Every now and then, advocates for women’s rights are caught not actually protecting the health and welfare of women. That argument could very well be made following the United States Supreme Court allowing an Arkansas law to stand without hearing the case appeal that Planned Parenthood sued to have declared unconstitutional.
The Arkansas law, the Abortion-Inducing Drugs Safety Act, requires doctors providing medication abortions to have a contract with another doctor, who must have hospital admitting privileges. Its sponsors described it as a safety measure helping to assure that complications arising at home could be quickly treated.
Planned Parenthood sued to block the law, calling it medically unnecessary. In the rare case when complications arise, the group said, patients, are at home and typically seek treatment at a hospital emergency room. And it said because its clinics could not find any doctors willing to accept a contract with a Planned Parenthood-affiliated physician, clinics in Little Rock and Fayetteville would stop offering abortion services if the law went into effect.
Well, there’s one victory with this law. The other is the tacit acknowledgment that abortion, no matter if it is surgical or done via medication, is risky for the mother, and does from time to time go wrong. When that happens, the woman needs to be in a hospital.
The other interesting thing here is that Planned Parenthood could not recruit local doctors to partner with them if something does go wrong. Abortion is an industry and a procedure that is impressed on medical students. In many medical schools, they are required to learn how to do them regardless of whether or not that is their chosen field of medicine.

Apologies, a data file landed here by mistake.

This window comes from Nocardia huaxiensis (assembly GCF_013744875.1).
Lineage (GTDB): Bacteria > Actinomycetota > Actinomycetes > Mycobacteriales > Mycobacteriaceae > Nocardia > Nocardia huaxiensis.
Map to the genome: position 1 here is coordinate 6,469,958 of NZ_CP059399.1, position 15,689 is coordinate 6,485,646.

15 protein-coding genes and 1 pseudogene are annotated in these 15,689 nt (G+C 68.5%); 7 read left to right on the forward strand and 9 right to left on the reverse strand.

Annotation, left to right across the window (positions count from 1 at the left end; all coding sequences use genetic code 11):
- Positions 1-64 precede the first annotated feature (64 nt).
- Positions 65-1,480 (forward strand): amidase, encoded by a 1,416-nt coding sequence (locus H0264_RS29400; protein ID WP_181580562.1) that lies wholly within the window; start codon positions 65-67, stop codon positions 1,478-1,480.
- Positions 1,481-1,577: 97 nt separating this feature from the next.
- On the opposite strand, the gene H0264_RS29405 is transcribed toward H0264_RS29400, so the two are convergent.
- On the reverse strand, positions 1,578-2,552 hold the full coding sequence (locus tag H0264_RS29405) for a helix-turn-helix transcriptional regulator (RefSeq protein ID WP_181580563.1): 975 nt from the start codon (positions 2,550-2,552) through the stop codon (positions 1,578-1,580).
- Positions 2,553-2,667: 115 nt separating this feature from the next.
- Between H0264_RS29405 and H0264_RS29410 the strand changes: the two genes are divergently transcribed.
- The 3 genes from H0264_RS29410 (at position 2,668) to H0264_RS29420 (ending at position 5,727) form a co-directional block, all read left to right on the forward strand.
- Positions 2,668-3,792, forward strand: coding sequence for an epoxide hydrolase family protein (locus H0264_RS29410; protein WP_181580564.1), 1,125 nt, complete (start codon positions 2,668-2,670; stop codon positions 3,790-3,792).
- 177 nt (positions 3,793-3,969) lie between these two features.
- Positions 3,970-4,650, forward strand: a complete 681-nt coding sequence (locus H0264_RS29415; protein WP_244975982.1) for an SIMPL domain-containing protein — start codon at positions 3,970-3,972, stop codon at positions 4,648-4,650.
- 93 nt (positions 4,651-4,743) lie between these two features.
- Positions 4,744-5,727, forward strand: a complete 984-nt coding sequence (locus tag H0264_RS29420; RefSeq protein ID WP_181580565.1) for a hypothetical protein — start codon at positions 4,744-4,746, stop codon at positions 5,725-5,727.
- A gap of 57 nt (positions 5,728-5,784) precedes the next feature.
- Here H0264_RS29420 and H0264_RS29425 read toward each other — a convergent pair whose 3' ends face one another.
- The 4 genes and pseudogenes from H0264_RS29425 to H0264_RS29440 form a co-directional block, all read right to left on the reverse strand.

“Arkansas is now shamefully responsible for being the first state to ban medication abortion. This dangerous law also immediately ends access to safe, legal abortion at all but one health center in the state,” Dawn Laguens, Planned Parenthood’s executive vice president, said in a statement. “If that’s not an undue burden, what is? This law cannot and must not stand. We will not stop fighting for every person’s right to access safe, legal abortion.”
This from the organization that fights sanitation laws in clinics every time one is passed in the name of restricting access to abortion.
Really, as an entity, is Planned Parenthood interested in the health and well being of the mother, or is there something else in play. This is a definite question that needs to be asked.